Editor’s note: Carolyn Edgar is a lawyer and writer in New York City. She writes about social issues, parenting and relationships on her blog, Carolyn Edgar.
By Carolyn Edgar, Special to CNN
Now that Bishop Eddie Long has apologized to the Anti-Defamation League for a service at his New Birth Missionary Baptist Church that purported to crown him a “king,” one has to wonder what Long was thinking.
With all the scandal that has surrounded him recently, Long and the New Birth leadership should have anticipated that the video of the New Birth service would attract a great deal of attention, including from Jewish groups. Even if Long were unfamiliar with Jewish rituals and traditions, he might have guessed that having himself wrapped up in a Torah scroll might be considered controversial. Long rightly apologized to the Anti-Defamation League for misusing the holy Hebrew scriptures and Jewish rituals in his “coronation” ceremony.
However, Long still owes some apologies.
First, he owes his New Birth congregation an apology. Long should have apologized to his church a long time ago for the scandal that originally rocked New Birth. When four young men who were former members of New Birth accused Long of coercing them into sexual relationships as teens and young adults, Long vehemently denied the charges. Later, he quietly settled with the plaintiffs. He has not admitted guilt, but he also has not refuted the charges in a way that removes even the most basic doubt. Long should have stepped down from his position as head of New Birth. Instead, he returned after a brief hiatus, and sought to restore his congregation’s belief in his leadership by subjecting his church to a ritual without foundation in either the Christian or the Jewish faith – in which it was claimed that Long has a “king chromosome,” among many outrageous assertions. It is clear that those who remained faithful to New Birth wanted to see their disgraced leader returned to his former power and authority. Long could have orchestrated a service that uplifted him spiritually and gave his members reason to cheer without including made-up Jewish rituals. Instead, Long perpetrated a fraud on the people who stuck by him and his church long after many others, including Rev. Bernice King, a daughter of Martin Luther King Jr., left.
Second, Long owes an apology to Christians. As offended as members of the Jewish community may have been by the New Birth service, it was equally offensive to Christians. Many people noted that Jesus Christ refused kingship, yet Long had the hubris to participate in a ceremony that claimed to make him some kind of king. In his apology, Long retreated by saying he is “a mere servant of God,” but he needs to do more, and apologize to the Christian community for a service many Christians also found abhorrent.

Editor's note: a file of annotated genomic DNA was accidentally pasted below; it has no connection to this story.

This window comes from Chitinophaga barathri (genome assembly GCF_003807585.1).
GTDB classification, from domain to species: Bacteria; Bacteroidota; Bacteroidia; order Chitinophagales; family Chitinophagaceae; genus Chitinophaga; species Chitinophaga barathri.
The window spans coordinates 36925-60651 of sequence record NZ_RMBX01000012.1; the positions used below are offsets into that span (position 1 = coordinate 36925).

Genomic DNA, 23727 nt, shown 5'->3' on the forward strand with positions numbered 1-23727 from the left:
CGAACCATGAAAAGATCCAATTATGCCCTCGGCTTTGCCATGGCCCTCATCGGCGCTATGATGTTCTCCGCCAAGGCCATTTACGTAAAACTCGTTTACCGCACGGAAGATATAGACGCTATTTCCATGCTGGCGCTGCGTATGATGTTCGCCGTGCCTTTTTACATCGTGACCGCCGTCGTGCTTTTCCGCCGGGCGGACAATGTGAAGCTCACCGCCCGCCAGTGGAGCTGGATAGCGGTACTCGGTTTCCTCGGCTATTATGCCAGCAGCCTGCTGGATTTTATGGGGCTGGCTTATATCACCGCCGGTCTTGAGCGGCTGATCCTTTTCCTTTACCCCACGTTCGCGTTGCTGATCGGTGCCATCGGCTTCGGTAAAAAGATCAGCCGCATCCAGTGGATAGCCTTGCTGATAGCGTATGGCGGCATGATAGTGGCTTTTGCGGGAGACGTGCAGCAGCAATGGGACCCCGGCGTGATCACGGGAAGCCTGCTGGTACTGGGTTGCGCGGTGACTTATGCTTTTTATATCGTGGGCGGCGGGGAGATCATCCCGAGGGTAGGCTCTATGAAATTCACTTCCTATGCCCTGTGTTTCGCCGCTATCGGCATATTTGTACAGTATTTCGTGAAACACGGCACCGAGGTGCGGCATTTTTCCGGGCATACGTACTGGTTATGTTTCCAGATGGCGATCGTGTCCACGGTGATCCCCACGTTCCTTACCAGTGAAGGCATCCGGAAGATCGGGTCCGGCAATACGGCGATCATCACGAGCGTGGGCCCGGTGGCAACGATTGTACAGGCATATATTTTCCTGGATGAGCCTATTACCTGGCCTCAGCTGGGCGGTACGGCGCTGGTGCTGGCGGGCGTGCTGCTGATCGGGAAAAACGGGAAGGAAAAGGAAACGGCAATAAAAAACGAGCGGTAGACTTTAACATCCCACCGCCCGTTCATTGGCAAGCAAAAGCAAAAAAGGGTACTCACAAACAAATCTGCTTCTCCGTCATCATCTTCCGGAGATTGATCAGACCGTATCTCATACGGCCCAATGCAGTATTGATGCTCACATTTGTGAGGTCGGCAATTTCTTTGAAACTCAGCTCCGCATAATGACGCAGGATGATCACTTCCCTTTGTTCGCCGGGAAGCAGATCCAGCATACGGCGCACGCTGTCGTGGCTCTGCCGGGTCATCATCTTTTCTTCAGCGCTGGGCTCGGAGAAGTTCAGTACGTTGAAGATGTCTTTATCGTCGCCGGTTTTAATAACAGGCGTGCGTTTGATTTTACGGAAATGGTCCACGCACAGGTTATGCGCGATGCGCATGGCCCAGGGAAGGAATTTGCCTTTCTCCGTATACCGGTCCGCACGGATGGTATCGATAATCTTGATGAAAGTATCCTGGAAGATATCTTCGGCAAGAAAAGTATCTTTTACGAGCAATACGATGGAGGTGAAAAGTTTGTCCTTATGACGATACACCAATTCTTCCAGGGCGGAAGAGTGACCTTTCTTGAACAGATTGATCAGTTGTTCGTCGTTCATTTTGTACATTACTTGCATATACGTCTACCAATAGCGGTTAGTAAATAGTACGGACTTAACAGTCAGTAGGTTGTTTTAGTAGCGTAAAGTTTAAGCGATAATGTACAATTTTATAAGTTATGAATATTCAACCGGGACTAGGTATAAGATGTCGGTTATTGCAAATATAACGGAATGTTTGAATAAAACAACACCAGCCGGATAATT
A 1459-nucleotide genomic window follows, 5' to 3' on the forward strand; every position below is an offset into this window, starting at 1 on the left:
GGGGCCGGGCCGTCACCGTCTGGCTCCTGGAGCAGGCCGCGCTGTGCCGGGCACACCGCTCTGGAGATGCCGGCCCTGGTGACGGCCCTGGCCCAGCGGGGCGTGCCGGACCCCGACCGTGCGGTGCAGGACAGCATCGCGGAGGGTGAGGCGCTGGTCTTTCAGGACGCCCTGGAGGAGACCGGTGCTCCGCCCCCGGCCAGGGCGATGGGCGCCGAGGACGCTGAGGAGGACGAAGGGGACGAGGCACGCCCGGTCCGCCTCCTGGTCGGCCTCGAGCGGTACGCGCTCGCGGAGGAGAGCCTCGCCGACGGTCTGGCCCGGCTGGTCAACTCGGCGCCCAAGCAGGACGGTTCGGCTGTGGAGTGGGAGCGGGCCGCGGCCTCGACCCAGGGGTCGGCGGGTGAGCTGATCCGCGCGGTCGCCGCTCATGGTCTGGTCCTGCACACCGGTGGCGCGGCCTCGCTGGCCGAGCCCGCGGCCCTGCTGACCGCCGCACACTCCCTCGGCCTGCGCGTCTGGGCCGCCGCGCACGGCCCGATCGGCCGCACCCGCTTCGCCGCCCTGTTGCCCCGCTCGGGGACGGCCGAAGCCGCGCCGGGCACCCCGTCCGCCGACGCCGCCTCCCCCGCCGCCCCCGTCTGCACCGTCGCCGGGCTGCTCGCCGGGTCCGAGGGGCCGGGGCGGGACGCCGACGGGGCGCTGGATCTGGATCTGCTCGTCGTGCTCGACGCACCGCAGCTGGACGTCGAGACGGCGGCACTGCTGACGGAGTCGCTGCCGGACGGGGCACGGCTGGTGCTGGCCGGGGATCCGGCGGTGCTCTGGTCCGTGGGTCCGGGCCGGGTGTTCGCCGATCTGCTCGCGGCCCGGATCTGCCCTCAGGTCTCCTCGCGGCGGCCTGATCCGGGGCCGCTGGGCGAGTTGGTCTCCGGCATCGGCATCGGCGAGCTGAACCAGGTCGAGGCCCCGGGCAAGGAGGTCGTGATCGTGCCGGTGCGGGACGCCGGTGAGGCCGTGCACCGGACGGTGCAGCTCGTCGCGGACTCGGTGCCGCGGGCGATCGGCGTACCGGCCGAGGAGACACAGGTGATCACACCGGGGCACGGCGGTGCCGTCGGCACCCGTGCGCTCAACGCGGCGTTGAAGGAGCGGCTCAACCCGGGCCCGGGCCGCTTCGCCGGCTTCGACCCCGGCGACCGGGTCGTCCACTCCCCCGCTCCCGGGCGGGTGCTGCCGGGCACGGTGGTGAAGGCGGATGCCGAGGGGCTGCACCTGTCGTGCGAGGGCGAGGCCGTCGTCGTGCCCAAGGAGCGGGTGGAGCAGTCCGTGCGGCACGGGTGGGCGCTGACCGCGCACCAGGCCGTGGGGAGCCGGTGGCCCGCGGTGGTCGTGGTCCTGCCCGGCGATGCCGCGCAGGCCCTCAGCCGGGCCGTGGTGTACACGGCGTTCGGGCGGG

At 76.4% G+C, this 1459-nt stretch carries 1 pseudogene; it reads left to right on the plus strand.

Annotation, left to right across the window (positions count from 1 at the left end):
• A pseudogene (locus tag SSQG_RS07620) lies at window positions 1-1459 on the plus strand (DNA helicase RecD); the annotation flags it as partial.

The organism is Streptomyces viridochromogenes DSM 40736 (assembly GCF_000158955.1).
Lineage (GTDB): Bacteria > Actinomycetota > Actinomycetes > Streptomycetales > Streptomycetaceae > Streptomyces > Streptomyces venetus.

Third, Long owes an apology to the city of Atlanta and the community at large. New Birth is far bigger than Bishop Eddie Long. According to the New Birth website, the New Birth organization includes a seminary, a K-12 Christian academy, and a number of outreach ministries, including a student ministry, an athletic ministry, and a college ministry. New Birth provides many valuable services to the community that will be lost if the church implodes under the weight of its leader’s pride and outsized ego.
Long is unlikely to issue any further apologies, and his church and community are unlikely to demand any. The Christian church has a longstanding tradition of “touch not mine anointed” – a Bible verse widely interpreted to mean that those chosen by God cannot be attacked by man. Some believe any criticism of a person “anointed” by God – such as a pastor like Long – violates this principle. However, when a religious leader acts in a way that is contrary to Scripture, as Long did in the coronation ceremony, his or her actions are ripe for censure. Long may not show any further public remorse, but one hopes he is receiving private counsel, spiritual and otherwise, from people who have not only Long’s best interests, but the best interests of those he was called to serve, at heart.
The opinions expressed are solely those of Carolyn Edgar.